Sumo Returns

Thanks to retired grand champion Musashimaru, sumo returns to Hawaii for the first time since 1993 — in a ring made of special soil from Waianae

Friday - June 08, 2007
By Chad Pata
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It’s common for sumo competitors to get ‘in the face’ of opponents
It’s common for sumo competitors to get ‘in the face’
of opponents

This weekend Honolulu welcomes back not just the sport of sumo, but also its local spirit with the return of Musashimaru as the tournament’s official spokesman.

The Grand Sumo Tournament in Hawaii will be the first sanctioned match on Hawaiian soil since 1993, when local sumo fans remember fondly that the young upstart Musashimaru (Fiamalu Penitani of Waianae) took down the great Akebono (Chad Rowan of Waimanalo) in the finale.

While there is no possibility of another Eastside/Westside showdown since there are no local fighters participating this year, there should be plenty of compelling drama as the field is comprised of the top 40 ranked fighters worldwide and will be the first match on U.S. soil since the Las Vegas tournament in 2005.


Tops on this list is the newly crowned Yokozuna, Hakuho, who became the second Mongolian ever to reach the holiest title in sumo when he toppled Asashoryu in the final bout of the Summer Grand Sumo Tournament. It just so happens that Asashoryu was the first Mongolian to become yokozuna, and both are getting top billing at the Blaisdell this weekend.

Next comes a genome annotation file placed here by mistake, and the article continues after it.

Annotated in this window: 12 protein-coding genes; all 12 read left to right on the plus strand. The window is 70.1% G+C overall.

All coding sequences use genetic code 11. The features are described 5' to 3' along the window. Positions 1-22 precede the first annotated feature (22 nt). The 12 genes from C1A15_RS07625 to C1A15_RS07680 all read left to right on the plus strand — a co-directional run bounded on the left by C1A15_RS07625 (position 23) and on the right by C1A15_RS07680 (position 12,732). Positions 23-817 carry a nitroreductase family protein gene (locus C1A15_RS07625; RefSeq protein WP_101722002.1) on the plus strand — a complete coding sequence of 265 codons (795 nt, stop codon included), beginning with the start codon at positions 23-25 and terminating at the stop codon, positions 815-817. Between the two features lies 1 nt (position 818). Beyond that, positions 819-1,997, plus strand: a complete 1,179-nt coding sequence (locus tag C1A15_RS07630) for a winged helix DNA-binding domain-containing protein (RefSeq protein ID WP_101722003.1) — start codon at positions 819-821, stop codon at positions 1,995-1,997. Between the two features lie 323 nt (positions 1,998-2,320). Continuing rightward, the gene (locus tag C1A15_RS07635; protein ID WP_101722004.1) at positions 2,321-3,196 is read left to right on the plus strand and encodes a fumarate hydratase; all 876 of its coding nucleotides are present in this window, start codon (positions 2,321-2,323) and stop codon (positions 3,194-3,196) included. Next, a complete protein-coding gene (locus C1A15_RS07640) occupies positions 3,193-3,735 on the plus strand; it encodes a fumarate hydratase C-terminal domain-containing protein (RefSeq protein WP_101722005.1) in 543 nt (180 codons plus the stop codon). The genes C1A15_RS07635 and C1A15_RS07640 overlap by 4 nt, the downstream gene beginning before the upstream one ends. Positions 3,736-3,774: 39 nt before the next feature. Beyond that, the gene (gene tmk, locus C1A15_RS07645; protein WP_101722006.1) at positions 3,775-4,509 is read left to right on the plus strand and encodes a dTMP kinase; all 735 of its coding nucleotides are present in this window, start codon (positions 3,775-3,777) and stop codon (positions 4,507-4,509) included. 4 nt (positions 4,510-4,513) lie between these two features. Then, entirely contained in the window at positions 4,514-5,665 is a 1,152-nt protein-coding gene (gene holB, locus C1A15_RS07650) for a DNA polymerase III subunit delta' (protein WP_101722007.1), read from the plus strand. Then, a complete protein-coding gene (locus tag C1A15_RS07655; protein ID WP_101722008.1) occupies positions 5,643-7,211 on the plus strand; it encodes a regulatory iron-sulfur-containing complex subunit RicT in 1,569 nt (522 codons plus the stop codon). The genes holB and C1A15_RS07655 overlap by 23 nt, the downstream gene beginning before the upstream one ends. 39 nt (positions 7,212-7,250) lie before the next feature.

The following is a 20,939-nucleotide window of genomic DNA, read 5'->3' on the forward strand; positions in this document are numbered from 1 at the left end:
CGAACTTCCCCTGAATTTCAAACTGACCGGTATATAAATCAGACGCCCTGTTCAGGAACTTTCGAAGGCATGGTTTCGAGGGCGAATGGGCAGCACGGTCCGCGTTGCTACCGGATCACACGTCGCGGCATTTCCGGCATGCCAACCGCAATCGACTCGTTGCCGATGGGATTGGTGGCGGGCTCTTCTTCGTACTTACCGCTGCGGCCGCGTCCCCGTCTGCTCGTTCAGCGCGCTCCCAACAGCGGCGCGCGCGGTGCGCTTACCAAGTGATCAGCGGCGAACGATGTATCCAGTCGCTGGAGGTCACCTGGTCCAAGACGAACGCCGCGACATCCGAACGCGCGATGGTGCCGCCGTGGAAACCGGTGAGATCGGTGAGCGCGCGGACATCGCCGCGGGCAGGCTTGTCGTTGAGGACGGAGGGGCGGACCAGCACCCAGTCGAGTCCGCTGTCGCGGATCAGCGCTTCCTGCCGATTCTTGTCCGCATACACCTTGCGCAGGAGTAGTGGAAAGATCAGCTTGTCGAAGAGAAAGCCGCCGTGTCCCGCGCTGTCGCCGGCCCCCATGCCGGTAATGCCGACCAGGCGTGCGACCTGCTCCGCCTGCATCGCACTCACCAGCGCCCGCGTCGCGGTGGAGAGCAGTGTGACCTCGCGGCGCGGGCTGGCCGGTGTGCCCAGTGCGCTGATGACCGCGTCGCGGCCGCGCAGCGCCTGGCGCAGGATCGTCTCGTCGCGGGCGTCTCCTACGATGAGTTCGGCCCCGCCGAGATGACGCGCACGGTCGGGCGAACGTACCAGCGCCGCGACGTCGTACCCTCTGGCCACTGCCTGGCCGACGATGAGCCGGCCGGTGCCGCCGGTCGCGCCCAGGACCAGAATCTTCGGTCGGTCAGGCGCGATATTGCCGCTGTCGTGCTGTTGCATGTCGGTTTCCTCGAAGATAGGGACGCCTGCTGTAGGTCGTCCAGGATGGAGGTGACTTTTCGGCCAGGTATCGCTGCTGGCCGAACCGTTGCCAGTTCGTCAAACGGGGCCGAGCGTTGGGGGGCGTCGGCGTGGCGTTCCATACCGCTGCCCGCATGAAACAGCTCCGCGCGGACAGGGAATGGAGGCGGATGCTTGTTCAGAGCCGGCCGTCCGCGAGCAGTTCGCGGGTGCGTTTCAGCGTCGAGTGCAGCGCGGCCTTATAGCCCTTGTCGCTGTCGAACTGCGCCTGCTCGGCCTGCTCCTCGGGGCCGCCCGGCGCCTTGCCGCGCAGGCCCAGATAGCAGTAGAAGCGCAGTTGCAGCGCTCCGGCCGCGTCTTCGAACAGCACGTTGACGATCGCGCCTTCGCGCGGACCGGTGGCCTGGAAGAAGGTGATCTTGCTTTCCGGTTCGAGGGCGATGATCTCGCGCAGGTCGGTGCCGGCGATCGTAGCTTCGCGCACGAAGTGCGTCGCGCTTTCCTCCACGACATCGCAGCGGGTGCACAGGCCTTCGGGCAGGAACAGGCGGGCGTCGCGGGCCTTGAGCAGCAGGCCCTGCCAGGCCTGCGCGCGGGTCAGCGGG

Also this tournament will mark the final return of Jesse Kuhaulua in an official sumo capacity; he plans to retire in 2009 on his 65th birthday. Kuhaulua blazed the way for many Hawaiian wrestlers, moving to Japan in 1964 to pursue the sport. He became the first foreign-born fighter to win a tournament championship in 1972.

After retiring in 1984 he followed the path of many wrestlers and opened his own stable, named Azumazeki Beya. After taking care of the raising and training of wrestlers for more than two decades, his life in sumo is coming to a close, but not before helping oversee this tournament in his native land.

The ancient Japanese sport of sumo is as much about tradition and ritual as it is wrestling
The ancient Japanese sport of sumo is as much about
tradition and ritual as it is wrestling

Preparations have been going on for more than a year as Musashimaru has been flying back and forth not just trying to garner sponsors, but seeking out the perfect soil for the dohyo (the ring).

“We tried some from Waimanalo, but it’s all too red over there,” says Musashimaru, who retired from wrestling in 2005 because of a chronic wrist injury. “We settled on some from Waianae; it had to be nice and moist. It’s dangerous if it’s dry; you want it to be moist so your feet can grip.”

Small surprise that he found the perfect sumo soil in his hometown. It was on this soil that he grew up from age 6 when his family migrated to Hawaii from Samoa.

His mother would wash this soil from his Searider uniforms after football practice where he played ball at Waianae High School at a svelte 290 pounds.


And it was this soil he walked away from at 18 to go to a foreign land to try his hand at a sport he’d never attempted, with no indications if he would even be any good at it.

“I never thought nothing,” says Musashimaru, in a Westside pidgin that 18 years in Japan has done nothing to lessen.“I just went out there and told myself ‘I’m staying, I’m staying.’ I never know I was going to go this far, but you know, I stayed and practiced hard and had to beat everyone around me. I had to work seven days a

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